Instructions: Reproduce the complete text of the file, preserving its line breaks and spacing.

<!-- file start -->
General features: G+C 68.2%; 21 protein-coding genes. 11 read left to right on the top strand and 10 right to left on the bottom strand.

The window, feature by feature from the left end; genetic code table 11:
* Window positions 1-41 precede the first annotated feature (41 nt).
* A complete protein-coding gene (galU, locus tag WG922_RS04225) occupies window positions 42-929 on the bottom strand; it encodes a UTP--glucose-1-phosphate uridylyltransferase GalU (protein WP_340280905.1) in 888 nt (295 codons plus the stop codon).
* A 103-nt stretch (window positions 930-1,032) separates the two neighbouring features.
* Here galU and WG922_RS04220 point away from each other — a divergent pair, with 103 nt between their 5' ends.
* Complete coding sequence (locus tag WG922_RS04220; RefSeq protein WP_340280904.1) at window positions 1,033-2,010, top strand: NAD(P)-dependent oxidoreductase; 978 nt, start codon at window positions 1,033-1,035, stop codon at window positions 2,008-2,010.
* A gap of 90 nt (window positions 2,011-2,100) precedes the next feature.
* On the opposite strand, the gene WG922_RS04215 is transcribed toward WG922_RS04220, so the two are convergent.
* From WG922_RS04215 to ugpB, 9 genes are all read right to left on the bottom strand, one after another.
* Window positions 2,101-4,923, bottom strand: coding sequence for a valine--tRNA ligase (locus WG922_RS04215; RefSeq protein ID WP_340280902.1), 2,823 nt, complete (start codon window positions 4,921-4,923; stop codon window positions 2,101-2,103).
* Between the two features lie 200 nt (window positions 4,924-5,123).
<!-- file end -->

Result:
General features: G+C 68.2%; 21 protein-coding genes. 11 read left to right on the top strand and 10 right to left on the bottom strand.

The window, feature by feature from the left end; genetic code table 11:
* Window positions 1-41 precede the first annotated feature (41 nt).
* A complete protein-coding gene (galU, locus tag WG922_RS04225) occupies window positions 42-929 on the bottom strand; it encodes a UTP--glucose-1-phosphate uridylyltransferase GalU (protein WP_340280905.1) in 888 nt (295 codons plus the stop codon).
* A 103-nt stretch (window positions 930-1,032) separates the two neighbouring features.
* Here galU and WG922_RS04220 point away from each other — a divergent pair, with 103 nt between their 5' ends.
* Complete coding sequence (locus tag WG922_RS04220; RefSeq protein WP_340280904.1) at window positions 1,033-2,010, top strand: NAD(P)-dependent oxidoreductase; 978 nt, start codon at window positions 1,033-1,035, stop codon at window positions 2,008-2,010.
* A gap of 90 nt (window positions 2,011-2,100) precedes the next feature.
* On the opposite strand, the gene WG922_RS04215 is transcribed toward WG922_RS04220, so the two are convergent.
* From WG922_RS04215 to ugpB, 9 genes are all read right to left on the bottom strand, one after another.
* Window positions 2,101-4,923, bottom strand: coding sequence for a valine--tRNA ligase (locus WG922_RS04215; RefSeq protein ID WP_340280902.1), 2,823 nt, complete (start codon window positions 4,921-4,923; stop codon window positions 2,101-2,103).
* Between the two features lie 200 nt (window positions 4,924-5,123).